Western pine forests that have been devastated by pine beetles at least have one respite according to new research: They are not more likely to burn.
“We found that alterations in the forest infested by the mountain pine beetle are not as important in fires as overriding drivers like climate and topography,” said Sarah Hart, a postdoctoral researcher at the University of Colorado-Boulder and lead author of a study in Proceedings of the National Academy of Sciences.
“The bottom line is that forests infested by the mountain pine beetle are not more likely to burn at a regional scale” [Joshua Rapp Learn, “Pine Beetle Infestations Won’t Spark More Flames: Study,” The Wildlife Society, 2015.03.24].
But what’s making wildfires worse? The stuff Republicans don’t want to study:
In fact, Schoennagel and her colleagues found that factors such as increasing temperatures due to climate change and drought that has gripped the U.S. Southwest since 2002 have led to more fires.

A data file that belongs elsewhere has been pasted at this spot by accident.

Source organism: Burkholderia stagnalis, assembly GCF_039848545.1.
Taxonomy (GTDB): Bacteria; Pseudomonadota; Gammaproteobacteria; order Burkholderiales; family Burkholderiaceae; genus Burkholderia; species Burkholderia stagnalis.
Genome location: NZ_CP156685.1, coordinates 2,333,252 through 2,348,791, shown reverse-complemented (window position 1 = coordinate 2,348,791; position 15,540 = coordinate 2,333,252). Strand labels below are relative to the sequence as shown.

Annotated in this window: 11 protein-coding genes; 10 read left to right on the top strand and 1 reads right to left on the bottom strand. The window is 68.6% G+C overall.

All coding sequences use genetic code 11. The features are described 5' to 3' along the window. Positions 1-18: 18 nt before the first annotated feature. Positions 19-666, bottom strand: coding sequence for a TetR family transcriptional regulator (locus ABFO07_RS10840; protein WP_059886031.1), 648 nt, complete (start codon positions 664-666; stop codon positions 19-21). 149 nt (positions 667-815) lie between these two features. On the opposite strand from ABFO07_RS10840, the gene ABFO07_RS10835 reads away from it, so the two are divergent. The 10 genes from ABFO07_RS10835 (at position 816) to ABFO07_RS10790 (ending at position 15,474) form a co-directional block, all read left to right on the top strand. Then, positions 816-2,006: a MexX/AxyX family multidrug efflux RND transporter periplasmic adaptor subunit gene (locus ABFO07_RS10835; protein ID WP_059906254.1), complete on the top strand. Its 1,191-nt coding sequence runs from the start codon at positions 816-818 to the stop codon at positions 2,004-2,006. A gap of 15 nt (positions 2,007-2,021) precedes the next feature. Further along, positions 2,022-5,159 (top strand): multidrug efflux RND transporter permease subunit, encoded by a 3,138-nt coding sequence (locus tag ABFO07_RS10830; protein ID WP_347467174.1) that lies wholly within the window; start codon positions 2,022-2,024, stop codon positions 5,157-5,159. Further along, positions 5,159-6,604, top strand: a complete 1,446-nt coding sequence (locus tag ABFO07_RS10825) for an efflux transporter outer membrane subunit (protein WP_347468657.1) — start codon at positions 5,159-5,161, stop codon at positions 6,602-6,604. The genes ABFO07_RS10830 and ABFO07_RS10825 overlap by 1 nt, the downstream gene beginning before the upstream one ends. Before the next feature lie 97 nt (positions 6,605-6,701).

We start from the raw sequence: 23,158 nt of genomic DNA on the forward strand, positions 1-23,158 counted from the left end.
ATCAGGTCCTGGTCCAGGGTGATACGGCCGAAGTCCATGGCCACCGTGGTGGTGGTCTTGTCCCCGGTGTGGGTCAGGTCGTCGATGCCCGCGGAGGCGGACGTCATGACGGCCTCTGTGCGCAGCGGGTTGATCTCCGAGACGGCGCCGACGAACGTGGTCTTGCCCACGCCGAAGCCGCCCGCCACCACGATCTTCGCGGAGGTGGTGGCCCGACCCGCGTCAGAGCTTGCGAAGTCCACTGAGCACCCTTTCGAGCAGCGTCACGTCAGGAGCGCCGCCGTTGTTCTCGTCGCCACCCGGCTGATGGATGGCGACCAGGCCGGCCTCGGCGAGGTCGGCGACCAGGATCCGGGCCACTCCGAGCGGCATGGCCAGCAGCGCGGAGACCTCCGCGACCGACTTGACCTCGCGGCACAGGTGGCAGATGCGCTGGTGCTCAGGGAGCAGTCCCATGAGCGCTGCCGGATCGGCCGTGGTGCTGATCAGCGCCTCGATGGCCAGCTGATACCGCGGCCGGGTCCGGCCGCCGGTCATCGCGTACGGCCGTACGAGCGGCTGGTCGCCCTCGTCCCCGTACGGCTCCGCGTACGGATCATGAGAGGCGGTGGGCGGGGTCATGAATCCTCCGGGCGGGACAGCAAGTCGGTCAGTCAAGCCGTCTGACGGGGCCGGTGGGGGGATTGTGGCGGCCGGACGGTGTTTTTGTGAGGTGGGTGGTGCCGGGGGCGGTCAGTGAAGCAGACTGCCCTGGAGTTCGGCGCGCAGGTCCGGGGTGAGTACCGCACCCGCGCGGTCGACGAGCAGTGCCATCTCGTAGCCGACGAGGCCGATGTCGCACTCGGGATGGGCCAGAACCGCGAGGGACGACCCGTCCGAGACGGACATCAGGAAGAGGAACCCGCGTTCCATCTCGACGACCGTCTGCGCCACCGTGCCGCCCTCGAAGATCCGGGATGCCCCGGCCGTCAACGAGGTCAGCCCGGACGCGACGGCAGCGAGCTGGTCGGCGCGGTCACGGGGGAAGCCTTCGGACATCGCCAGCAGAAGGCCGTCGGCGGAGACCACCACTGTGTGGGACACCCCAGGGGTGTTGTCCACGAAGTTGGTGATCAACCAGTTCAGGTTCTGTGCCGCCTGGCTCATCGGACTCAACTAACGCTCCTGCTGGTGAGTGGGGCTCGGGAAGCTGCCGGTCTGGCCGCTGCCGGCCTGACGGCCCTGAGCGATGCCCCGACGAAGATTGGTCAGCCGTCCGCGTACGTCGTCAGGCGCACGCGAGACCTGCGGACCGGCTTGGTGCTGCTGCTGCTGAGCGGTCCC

This finding has implications for the way government agencies spend money on forest thinning or other fire mitigation strategies, which Schoennagel said may not be an effective use of budgets.
“These results refute the assumption that increased bark beetle activity has increased area burned,” wrote the researchers in PNAS. “Therefore, policy discussions should focus on societal adaptation to the effect of the underlying drivers: warmer temperatures and increased drought” [Learn, 2015.03.24].
But it’s so darn much more fun to go out with our trucks and chain saws, knock down big timber, and fight evil arthropods than it is to change our own behavior, which actually puts the Hills at more risk of the danger we say we’re fighting.